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There was a boy who had a map of the world. He taped it up to the wall of his bedroom in the first grade, after he turned seven. He had stood on the edge of his bed, looking up at the countries like puzzle pieces, technicolor shapes that all seemed to fit together. In this he saw beauty, and he thought of people across the land living next to each other in technicolor towns, streets of little houses and boys and girls playing together like a lifelong recess.
In class he learned his fifty states, and afterwards he would go into his daddy’s office and take his atlas, thumbing through the pages, from Alabama to Wyoming, paving a mental road of landmarks and attractions, state flowers and state birds. He found a box of push pins, and began marking the places he wished to go. He stuck a blue one through New York City, and a red one through Nashville. A green one through Orlando, and a yellow one through Denver. He stepped back, looking at the United States erupt in color, a small part of him in each pin, connecting the dots in his world.
During math he closed his eyes and saw the flashing lights of the city. While the other kids ran through the schoolyard, he had his hands in his pockets and a stone rolling on the ground in front of him. He walked slowly around the sidewalk, kicking the stone and feeling the wind through his hair as he stood atop a mountain, goggles pulled down over his frostbitten nose as he looked down on the world. More push pins pierced the paper of his map, and soon you could hardly see the lines between the states.
Soon he was halfway through Europe, back on his bed, tennis shoes leaving marks on his bedspread as he turned the box of push pins over in his hands. He studied the technicolor shapes and then stepped forward, eyes closed. He held the pin up, turning it over with his fingers, and stuck it into the map. He opened his eyes, and there was a green pin in the middle of France. A laugh escaped his lips. Brown eyes glowed in the light of the setting sun, gaze set on the interlocking pieces of his own 196 piece jigsaw. He travelled until his plane was cast in shadow, and sleep overtook heavy eyes, and a boy of wanderlust lay to rest with the whole world in his hands.
The sounds came faintly under the door come morning. The boy crept out of bed and down the hall, to see the faces of two parents sitting like stones on the couch. The TV illuminated their eyes, glossed over, locked on bombs, fires in France, Emergency Update, Emergency Update. He asked them what movie they were watching. His mother looked at him, a look of something forming on her lips, sympathy, maybe. It wasn’t a movie.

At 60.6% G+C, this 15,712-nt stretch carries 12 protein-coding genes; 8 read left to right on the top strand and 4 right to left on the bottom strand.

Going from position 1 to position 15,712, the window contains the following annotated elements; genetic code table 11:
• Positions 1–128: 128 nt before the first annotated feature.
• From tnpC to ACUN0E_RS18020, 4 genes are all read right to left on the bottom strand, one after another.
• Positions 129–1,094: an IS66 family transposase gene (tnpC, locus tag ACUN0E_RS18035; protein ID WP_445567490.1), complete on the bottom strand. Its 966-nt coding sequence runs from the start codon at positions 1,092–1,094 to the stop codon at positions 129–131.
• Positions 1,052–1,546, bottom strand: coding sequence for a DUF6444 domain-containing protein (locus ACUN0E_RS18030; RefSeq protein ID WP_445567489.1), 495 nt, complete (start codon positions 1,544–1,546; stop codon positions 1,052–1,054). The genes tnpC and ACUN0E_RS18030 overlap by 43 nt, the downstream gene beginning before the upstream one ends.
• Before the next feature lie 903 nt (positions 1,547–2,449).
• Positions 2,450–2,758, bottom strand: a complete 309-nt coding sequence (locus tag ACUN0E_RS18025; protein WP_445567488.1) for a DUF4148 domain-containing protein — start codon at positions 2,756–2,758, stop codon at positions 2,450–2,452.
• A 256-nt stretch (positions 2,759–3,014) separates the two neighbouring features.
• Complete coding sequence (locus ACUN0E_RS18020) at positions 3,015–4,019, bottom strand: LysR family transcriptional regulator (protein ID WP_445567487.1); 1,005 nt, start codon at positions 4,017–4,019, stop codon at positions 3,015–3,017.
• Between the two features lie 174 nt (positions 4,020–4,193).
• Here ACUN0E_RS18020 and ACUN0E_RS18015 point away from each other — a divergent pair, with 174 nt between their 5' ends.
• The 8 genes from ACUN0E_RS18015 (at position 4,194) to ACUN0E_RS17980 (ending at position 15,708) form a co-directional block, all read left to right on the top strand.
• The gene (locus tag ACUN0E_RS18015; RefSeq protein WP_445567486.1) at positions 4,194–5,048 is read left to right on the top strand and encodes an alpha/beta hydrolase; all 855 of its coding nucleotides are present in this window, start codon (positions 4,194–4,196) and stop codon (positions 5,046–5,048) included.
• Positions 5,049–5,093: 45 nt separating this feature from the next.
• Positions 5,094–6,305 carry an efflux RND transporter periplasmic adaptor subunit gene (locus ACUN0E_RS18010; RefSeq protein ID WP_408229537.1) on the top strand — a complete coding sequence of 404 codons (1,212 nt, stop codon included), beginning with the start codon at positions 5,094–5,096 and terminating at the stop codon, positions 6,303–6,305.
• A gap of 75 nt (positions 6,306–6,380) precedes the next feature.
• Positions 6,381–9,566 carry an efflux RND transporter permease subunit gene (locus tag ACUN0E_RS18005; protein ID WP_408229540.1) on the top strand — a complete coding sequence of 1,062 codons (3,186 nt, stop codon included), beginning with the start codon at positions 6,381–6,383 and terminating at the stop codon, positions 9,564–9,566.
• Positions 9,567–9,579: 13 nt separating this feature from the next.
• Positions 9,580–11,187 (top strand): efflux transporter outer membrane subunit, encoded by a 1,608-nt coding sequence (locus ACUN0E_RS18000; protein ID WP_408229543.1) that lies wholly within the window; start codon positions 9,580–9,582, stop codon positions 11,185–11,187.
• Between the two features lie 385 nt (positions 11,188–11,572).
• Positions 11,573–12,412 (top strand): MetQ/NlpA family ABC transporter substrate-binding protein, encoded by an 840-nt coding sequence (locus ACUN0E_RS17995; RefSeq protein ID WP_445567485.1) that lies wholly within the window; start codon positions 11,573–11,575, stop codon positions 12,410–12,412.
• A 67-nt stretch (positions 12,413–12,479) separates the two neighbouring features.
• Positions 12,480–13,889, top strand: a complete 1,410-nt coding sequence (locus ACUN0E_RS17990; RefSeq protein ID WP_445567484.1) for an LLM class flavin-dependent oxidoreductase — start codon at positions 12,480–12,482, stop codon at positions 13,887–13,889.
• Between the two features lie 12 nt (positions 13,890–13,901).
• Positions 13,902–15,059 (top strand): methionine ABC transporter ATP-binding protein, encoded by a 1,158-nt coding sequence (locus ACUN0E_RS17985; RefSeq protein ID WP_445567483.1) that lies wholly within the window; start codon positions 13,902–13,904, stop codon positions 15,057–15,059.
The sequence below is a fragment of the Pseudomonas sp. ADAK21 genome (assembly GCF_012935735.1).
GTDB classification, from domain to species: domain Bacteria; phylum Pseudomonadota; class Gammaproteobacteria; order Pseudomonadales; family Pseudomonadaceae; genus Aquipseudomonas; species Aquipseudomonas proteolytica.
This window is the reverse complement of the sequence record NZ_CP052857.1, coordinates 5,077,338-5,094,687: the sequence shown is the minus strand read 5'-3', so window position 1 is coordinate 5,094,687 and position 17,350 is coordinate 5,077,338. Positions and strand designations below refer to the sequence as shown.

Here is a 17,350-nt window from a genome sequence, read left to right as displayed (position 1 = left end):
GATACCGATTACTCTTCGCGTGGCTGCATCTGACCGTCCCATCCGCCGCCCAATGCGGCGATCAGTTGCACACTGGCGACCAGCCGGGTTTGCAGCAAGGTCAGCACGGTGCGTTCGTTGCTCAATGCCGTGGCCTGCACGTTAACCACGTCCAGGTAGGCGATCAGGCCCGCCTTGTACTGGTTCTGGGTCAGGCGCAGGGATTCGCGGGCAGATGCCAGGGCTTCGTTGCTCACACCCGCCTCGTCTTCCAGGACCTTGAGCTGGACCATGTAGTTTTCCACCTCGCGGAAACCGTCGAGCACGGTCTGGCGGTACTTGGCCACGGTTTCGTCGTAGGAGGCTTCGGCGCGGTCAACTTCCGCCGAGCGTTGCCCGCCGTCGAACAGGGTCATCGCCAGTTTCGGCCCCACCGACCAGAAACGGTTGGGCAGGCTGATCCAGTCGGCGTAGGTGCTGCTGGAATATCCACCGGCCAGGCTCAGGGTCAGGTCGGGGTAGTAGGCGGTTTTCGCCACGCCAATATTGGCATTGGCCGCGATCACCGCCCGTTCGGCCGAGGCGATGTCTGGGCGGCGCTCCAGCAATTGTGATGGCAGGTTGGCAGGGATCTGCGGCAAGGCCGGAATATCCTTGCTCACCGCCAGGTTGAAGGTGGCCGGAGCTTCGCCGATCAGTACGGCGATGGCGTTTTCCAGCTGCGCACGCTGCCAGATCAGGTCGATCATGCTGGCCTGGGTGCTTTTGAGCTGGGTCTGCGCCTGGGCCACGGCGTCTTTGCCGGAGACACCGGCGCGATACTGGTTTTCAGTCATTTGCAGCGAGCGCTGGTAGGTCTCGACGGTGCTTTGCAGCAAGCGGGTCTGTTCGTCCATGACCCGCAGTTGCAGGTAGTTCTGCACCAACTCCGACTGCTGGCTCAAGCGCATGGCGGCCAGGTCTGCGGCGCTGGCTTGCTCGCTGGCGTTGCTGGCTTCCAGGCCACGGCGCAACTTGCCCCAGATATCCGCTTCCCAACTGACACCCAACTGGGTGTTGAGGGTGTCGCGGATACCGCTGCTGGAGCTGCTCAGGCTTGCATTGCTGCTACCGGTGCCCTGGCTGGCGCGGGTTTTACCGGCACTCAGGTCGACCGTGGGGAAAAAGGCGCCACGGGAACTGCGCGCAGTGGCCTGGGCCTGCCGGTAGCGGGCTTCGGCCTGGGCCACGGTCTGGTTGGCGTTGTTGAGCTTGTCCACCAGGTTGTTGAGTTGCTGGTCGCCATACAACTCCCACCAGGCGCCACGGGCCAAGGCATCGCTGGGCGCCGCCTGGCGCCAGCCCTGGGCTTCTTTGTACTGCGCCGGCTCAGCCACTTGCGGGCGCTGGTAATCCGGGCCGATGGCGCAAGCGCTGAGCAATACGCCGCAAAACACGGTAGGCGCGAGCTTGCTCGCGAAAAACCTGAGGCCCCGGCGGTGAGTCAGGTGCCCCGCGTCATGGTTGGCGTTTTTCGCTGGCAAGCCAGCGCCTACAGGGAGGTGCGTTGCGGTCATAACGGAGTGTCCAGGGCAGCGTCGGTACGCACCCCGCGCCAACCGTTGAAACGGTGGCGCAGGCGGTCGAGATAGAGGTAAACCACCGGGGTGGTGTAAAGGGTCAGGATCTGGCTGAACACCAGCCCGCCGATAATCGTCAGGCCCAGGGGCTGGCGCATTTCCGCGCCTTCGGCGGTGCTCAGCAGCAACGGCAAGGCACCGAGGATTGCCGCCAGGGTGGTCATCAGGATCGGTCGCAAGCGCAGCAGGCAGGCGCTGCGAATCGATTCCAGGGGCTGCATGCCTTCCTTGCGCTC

Breath escaped his lungs as heavy legs carried him back, up onto the bed, in front of his map. He could not go to France. His Atlas told of the Arc De Triomphe but all he could see were the people running away from the sounds and the swirling clouds. With a shaking hand, he took the pin out.
He went to his desk, retrieving a black marker. He colored the head of the pin, then put it back in.
Every day, he would wake up, and walk down the hallway to the TV. A few clicks of the remote and the screen would fill with images of the world. Each day he watched a new chapter unfold, and every day he would retreat back to his room, coloring a new pin before he got dressed for school. Fields of color turned to arsenals of coal black artillery, his dreams held in tiny plastic push pins saw overcast skies.
On Wednesday, Great Britain was bombed. His parents came to say good morning, but their voices were hidden behind the broadcast. The smoke from the city overseas travelled along the radio waves to fill the room. It curled around him, and he could not breathe. He gazed upon the ashes, tears rolling down his cheeks. He stood, and after coloring his pin on Wales, he took his daddy’s atlas to the office, and put it back on the shelf. At recess, he sat on the bench and saw the playground before his eyes crumble and fall in a fit of orange and red flames, turning the pages of the world he had always known to the dust blowing over his shoes.
Two little feet found their way back to the edge of the bed, and the same glowing brown eyes that once saw a technicolor world now saw a sea of black. It was ugly. None of the countries fit together, the lines were messy and the little boys and girls were skipping bullets across ponds instead of stones. He ripped the pins out of the map, fistfuls of dreams diving towards the floor. With a cry the map came off the wall, crinkling in his small hands. He bared his teeth and ripped it in half, again and again, pieces of the world fluttering down to where he sat, his head in his hands. The world was no longer his, the wall above his bed bare.
He wanted to change the world but he would never make it to each pin. He colored them so he would know who to help and the people waved their black flags in their black towns but he only had 27 dollars in his piggy bank and he was only seven. He saw his mother standing in the doorway, a look of something in her eyes, and the boy went over to her, wrapping his little arms around her waist, burying his face into her stomach. He cried, and shaking hands stroked his hair.
“We’ll buy you a new map, August.”
“I don’t want to see the world anymore.”
He pulled away. Push pins littered his floor, and from up here he saw their colors. From above, you couldn’t see the black. Reds and blues and yellows and greens dotted the carpet.
“I want to help them.”
“We all do, honey.”
Head held high, he grabbed his piggy bank.
“I’m sending this to Britain.”
He walked past his mother and out of his room, past the technicolor towns and the TV that taught him that the pieces of the world didn’t quite fit together.